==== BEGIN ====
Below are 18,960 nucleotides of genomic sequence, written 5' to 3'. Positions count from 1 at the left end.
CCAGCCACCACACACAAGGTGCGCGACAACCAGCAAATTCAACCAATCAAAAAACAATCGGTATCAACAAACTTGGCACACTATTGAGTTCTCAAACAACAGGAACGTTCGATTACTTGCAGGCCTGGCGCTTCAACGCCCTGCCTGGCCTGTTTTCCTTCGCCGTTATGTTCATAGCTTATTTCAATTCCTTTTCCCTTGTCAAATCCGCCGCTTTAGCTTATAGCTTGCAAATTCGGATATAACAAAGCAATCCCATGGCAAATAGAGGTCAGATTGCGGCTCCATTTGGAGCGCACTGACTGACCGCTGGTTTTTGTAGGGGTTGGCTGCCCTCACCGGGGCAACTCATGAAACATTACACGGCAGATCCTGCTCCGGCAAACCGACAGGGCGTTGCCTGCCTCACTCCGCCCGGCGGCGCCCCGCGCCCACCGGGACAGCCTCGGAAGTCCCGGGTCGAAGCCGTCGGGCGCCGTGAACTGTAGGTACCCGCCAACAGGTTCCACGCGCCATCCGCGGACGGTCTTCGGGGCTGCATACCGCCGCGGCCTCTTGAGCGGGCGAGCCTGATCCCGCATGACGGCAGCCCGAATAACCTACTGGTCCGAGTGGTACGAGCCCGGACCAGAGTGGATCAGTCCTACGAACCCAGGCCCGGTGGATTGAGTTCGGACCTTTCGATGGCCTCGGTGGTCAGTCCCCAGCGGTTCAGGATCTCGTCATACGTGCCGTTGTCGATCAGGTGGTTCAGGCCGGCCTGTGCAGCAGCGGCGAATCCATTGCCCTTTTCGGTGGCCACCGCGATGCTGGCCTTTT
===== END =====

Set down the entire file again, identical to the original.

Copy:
Below are 18,960 nucleotides of genomic sequence, written 5' to 3'. Positions count from 1 at the left end.
CCAGCCACCACACACAAGGTGCGCGACAACCAGCAAATTCAACCAATCAAAAAACAATCGGTATCAACAAACTTGGCACACTATTGAGTTCTCAAACAACAGGAACGTTCGATTACTTGCAGGCCTGGCGCTTCAACGCCCTGCCTGGCCTGTTTTCCTTCGCCGTTATGTTCATAGCTTATTTCAATTCCTTTTCCCTTGTCAAATCCGCCGCTTTAGCTTATAGCTTGCAAATTCGGATATAACAAAGCAATCCCATGGCAAATAGAGGTCAGATTGCGGCTCCATTTGGAGCGCACTGACTGACCGCTGGTTTTTGTAGGGGTTGGCTGCCCTCACCGGGGCAACTCATGAAACATTACACGGCAGATCCTGCTCCGGCAAACCGACAGGGCGTTGCCTGCCTCACTCCGCCCGGCGGCGCCCCGCGCCCACCGGGACAGCCTCGGAAGTCCCGGGTCGAAGCCGTCGGGCGCCGTGAACTGTAGGTACCCGCCAACAGGTTCCACGCGCCATCCGCGGACGGTCTTCGGGGCTGCATACCGCCGCGGCCTCTTGAGCGGGCGAGCCTGATCCCGCATGACGGCAGCCCGAATAACCTACTGGTCCGAGTGGTACGAGCCCGGACCAGAGTGGATCAGTCCTACGAACCCAGGCCCGGTGGATTGAGTTCGGACCTTTCGATGGCCTCGGTGGTCAGTCCCCAGCGGTTCAGGATCTCGTCATACGTGCCGTTGTCGATCAGGTGGTTCAGGCCGGCCTGTGCAGCAGCGGCGAATCCATTGCCCTTTTCGGTGGCCACCGCGATGCTGGCCTTTT